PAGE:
More than Just a Beer Festival
The German Crown Prince Ludwig once remarked that folk festivals particularly delight him as they express a nation’s essential character, which in turn is inherited by children and children’s children. While the Munich Oktoberfest, to which the Prince was referring, has certainly changed since its initial celebration in 1810, there are traditions whose traces can still be seen. Most tourists, or even most citizens of Munich, will likely not observe these reminiscences of the past; to them, the “Mass Bier” (liter beer) along with a “Hendl” (half a chicken) is clearly the centerpiece of their diversion. In 2010, the 200-year anniversary of the Oktoberfest provides a perfect occasion to enlighten the public not only regarding the origins of this unique festival, but also the tradition it preserves to this very day.
First, there appears to be a common misconception concerning where the Oktoberfest initially came about relative to where it is celebrated today. Nowadays, there are imitations worldwide, from Canada to Brasil. And while these “copies” are no doubt successful—the Canadian version is the leader with 700,000 visitors a year—the original is the most famous of them all: the Oktoberfest in Munich, Germany.
Contrary to widespread thought that the Oktoberfest was brought about with a decree by the King, the Bavarian festival was initiated by the citizens. Specifically, it was an addition to the royal wedding celebration bringing together Crown Prince Ludwig and Princess Therese on Friday, October 12, 1810. Under normal circumstances, this wedding would have remained in Bavarian history like any other, had it not been for the idea of conducting a horse race to honor the royal family.
Franz Baumgartner, a lower-class coachman and National Guard, was the one who presented this idea to his commander Andreas Dall’Armi, who took over the organization of the race once it had been approved by the royalty. This horse race became the attraction on which the ensuing Oktoberfests were based. In fact, it was only in 1913 that the horse race was abolished.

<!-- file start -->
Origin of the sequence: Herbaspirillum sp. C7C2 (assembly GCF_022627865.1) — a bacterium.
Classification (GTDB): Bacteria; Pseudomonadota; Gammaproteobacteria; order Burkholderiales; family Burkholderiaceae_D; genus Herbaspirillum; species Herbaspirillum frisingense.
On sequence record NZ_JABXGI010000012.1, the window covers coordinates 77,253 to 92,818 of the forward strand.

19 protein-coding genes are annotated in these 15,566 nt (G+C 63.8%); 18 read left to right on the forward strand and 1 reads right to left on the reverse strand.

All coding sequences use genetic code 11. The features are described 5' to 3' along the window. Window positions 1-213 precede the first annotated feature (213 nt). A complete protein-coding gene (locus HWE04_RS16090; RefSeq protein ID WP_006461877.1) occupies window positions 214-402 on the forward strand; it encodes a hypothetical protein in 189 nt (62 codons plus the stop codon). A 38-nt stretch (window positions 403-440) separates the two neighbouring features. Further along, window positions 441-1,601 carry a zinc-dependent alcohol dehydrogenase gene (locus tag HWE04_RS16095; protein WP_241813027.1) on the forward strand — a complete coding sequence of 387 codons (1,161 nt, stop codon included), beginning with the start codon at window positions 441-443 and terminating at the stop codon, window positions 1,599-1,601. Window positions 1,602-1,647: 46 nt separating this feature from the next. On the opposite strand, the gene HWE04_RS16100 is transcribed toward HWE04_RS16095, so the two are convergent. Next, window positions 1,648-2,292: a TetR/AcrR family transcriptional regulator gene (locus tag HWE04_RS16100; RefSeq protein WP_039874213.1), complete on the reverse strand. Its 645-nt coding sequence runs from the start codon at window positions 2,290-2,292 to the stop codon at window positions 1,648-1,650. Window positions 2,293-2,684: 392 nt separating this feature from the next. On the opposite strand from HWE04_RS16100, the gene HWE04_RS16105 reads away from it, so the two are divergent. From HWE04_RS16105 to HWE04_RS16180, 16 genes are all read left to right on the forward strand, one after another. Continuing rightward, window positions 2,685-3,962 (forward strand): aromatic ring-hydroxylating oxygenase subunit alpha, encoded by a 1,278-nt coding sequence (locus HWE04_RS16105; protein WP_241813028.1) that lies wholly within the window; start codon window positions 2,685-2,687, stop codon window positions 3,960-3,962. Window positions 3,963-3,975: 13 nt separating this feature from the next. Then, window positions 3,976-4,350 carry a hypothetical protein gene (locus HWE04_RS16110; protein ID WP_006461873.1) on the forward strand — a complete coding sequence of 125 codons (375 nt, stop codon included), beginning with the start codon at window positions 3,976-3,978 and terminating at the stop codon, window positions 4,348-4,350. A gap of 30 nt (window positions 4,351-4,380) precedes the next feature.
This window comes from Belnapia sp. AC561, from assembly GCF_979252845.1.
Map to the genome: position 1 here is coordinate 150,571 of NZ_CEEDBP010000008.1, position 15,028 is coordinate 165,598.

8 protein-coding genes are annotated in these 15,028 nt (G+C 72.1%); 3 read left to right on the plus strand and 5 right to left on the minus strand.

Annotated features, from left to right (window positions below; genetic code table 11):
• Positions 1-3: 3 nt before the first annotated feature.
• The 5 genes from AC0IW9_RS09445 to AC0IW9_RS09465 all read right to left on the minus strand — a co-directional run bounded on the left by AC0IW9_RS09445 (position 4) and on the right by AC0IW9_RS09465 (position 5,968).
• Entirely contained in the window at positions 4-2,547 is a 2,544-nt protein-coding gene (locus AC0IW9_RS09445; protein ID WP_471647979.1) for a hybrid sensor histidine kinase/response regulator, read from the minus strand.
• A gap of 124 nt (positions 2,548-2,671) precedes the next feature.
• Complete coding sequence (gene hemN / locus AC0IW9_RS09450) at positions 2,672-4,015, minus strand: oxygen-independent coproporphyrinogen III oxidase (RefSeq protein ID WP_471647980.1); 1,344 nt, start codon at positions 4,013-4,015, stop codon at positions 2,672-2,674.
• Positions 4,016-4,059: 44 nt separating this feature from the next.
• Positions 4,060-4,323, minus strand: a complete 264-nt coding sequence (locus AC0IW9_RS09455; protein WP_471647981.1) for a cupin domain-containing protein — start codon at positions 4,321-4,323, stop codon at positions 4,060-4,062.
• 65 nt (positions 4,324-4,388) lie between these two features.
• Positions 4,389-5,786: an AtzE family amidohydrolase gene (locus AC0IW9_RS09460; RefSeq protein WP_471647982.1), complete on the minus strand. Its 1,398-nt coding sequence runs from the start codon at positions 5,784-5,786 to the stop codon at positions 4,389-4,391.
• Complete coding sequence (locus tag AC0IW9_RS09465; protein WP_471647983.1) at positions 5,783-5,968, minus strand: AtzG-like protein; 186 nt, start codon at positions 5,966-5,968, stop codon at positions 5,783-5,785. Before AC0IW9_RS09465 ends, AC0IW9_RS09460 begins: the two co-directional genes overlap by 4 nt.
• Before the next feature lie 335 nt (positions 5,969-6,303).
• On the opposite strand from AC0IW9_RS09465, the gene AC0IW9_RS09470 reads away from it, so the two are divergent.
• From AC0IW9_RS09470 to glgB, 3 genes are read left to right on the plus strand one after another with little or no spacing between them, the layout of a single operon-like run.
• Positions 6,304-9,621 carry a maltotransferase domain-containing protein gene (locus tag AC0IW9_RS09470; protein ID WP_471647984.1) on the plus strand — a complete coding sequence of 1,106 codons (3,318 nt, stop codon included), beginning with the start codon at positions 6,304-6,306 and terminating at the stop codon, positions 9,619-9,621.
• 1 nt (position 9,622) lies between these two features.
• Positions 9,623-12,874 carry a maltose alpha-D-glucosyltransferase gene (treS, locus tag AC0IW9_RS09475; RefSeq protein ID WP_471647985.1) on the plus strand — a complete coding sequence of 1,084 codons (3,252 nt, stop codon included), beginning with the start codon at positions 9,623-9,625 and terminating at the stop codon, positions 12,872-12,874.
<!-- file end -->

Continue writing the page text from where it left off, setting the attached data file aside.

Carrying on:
During this year’s bicentennial, the horse race will be re-enacted such that visitors can re-experience the traditional origins of the Fest. But this is not the only historical aspect that Munich will show its visitors. For many years, the Oktoberfest served two main purposes: a celebration of the royal family and a showcase of local agriculture. You must imagine that in those days, Munich and the surrounding area was agrarian land. The Oktoberfest was an ideal place for farmers to present, and moreover celebrate, their achievements. Though the present-day Fest is certainly not one for farmers, traditional food and drink continues to be a central part of the experience. This year, a further tradition will be recalled: at the special historic tent, visitors can bring their own sausages to be grilled onsite—a great alternative for those who think that the price of half a chicken at around €15 is getting too high.
Parting from a monarchical focus, the Oktoberfest thus slowly acquired a more multi-fold purpose. From being “solely” the addition to a royal celebration, it became a diversion for the masses. Countless showmen and entertainment activities were brought into town. Their traditions remain to this day, such as cabinets of mirrors, haunted houses, and rollercoasters—the first of which dates back to 1908.
Evidently, the Oktoberfest initially attracted the citizens of Munich, and later, those of Bavaria as a whole. With the development of transport systems and mass communication, national and subsequently international visitors began to flock to the festival. Far earlier, the functions of the Oktoberfest were divided, but in 1819, Munich’s city administration became responsible for the entire festival (apart from the agricultural fair which at that time was supervised by the Bavarian Agricultural Society).
It is Munich’s city administration which conserves the national character of the Oktoberfest to this day. Even though Belgian beer companies have acquired shares of Bavarian breweries, thus buying themselves into certain food tents, there is a high value still placed on tradition. Everybody is welcome to come, have a beer and enjoy themselves, but not to present their goods at the “Wies’n,” which is what citizens of Munich call the Fest, referring to the “Theresienwiese” on which it is held. Gabriele Weishäupl, who has been heading the administration of the Oktoberfest for over 20 years, is intent on maintaining the tradition. And for good reason: Munich is a city with a rich cultural history, and its primary folk festival deserves to conserve its customs.